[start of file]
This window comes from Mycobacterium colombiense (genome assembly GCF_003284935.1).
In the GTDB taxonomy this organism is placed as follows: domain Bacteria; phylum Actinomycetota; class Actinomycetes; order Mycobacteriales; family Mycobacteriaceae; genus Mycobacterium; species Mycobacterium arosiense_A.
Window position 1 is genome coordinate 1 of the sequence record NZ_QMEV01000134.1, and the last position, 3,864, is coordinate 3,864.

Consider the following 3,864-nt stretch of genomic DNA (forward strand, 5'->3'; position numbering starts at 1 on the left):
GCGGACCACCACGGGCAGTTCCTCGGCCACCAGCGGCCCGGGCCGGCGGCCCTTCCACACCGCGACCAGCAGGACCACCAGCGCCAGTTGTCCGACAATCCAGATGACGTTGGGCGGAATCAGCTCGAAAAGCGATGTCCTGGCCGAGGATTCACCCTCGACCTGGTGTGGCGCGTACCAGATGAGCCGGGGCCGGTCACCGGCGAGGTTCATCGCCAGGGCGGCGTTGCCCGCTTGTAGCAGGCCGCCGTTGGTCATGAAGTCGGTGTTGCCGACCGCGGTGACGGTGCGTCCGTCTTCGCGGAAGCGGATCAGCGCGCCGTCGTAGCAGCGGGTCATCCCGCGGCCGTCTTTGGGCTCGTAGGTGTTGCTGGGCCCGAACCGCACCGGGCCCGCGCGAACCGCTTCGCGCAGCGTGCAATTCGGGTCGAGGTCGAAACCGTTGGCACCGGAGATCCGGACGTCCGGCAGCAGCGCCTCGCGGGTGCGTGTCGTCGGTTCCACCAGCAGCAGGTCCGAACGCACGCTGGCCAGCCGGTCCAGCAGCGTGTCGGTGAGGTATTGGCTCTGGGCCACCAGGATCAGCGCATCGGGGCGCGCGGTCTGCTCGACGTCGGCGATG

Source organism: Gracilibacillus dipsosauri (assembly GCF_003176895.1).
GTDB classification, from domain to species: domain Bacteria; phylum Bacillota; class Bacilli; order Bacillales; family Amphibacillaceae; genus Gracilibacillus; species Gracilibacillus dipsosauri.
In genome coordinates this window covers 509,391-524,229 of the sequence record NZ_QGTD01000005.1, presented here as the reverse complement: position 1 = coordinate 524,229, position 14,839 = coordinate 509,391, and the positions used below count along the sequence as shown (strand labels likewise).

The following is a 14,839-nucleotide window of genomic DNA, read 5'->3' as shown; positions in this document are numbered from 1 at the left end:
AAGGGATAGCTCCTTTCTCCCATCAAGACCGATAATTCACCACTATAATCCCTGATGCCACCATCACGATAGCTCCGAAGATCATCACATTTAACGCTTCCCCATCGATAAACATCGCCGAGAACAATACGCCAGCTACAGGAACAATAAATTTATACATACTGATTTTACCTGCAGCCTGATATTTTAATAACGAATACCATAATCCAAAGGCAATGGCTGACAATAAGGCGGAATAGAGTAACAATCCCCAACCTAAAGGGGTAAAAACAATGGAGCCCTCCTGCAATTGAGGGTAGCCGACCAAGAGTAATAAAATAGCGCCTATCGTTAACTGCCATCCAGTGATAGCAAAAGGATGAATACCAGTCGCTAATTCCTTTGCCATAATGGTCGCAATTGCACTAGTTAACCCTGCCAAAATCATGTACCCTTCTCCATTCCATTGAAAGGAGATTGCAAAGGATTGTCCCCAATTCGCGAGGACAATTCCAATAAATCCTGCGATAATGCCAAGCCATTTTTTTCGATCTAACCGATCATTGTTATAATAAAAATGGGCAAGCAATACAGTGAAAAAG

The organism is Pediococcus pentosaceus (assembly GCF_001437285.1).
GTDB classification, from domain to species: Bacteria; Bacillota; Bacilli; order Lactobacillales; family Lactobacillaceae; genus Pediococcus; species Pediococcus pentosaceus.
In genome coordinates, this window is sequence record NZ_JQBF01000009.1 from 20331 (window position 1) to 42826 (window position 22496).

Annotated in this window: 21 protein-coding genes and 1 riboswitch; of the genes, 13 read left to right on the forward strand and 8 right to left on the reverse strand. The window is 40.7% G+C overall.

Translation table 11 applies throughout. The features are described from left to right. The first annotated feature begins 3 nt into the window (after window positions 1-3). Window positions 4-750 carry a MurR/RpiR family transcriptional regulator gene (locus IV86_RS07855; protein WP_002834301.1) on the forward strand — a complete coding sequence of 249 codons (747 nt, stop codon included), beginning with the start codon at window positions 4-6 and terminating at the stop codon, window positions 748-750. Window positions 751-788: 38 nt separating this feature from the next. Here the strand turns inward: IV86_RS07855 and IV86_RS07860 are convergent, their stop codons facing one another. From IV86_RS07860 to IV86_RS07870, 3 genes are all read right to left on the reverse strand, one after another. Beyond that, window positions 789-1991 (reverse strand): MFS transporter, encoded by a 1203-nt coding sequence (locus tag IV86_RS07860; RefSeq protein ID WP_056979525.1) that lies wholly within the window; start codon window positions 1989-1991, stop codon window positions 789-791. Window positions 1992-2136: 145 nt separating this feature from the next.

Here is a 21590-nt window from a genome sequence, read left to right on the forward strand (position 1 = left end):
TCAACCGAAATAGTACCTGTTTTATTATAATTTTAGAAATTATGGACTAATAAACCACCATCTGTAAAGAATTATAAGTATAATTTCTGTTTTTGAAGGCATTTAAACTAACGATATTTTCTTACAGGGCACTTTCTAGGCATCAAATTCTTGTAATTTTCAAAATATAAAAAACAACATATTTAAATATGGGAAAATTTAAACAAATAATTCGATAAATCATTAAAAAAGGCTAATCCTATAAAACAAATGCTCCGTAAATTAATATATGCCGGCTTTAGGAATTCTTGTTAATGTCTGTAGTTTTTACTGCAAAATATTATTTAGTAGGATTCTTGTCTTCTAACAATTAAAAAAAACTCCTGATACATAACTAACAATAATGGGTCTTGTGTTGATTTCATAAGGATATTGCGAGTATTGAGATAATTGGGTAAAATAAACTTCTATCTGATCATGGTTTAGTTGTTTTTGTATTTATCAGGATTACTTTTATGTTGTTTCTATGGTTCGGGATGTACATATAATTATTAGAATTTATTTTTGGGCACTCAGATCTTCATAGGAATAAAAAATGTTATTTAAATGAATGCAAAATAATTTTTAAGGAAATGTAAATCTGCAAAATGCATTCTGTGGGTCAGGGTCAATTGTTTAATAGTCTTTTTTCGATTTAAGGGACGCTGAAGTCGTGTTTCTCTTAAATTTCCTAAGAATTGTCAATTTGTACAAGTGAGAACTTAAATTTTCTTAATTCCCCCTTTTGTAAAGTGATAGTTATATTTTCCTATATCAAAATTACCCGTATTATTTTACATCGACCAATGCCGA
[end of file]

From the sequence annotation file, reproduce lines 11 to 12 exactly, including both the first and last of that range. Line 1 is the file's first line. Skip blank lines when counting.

The organism is Pediococcus pentosaceus (assembly GCF_001437285.1).
GTDB classification, from domain to species: Bacteria; Bacillota; Bacilli; order Lactobacillales; family Lactobacillaceae; genus Pediococcus; species Pediococcus pentosaceus.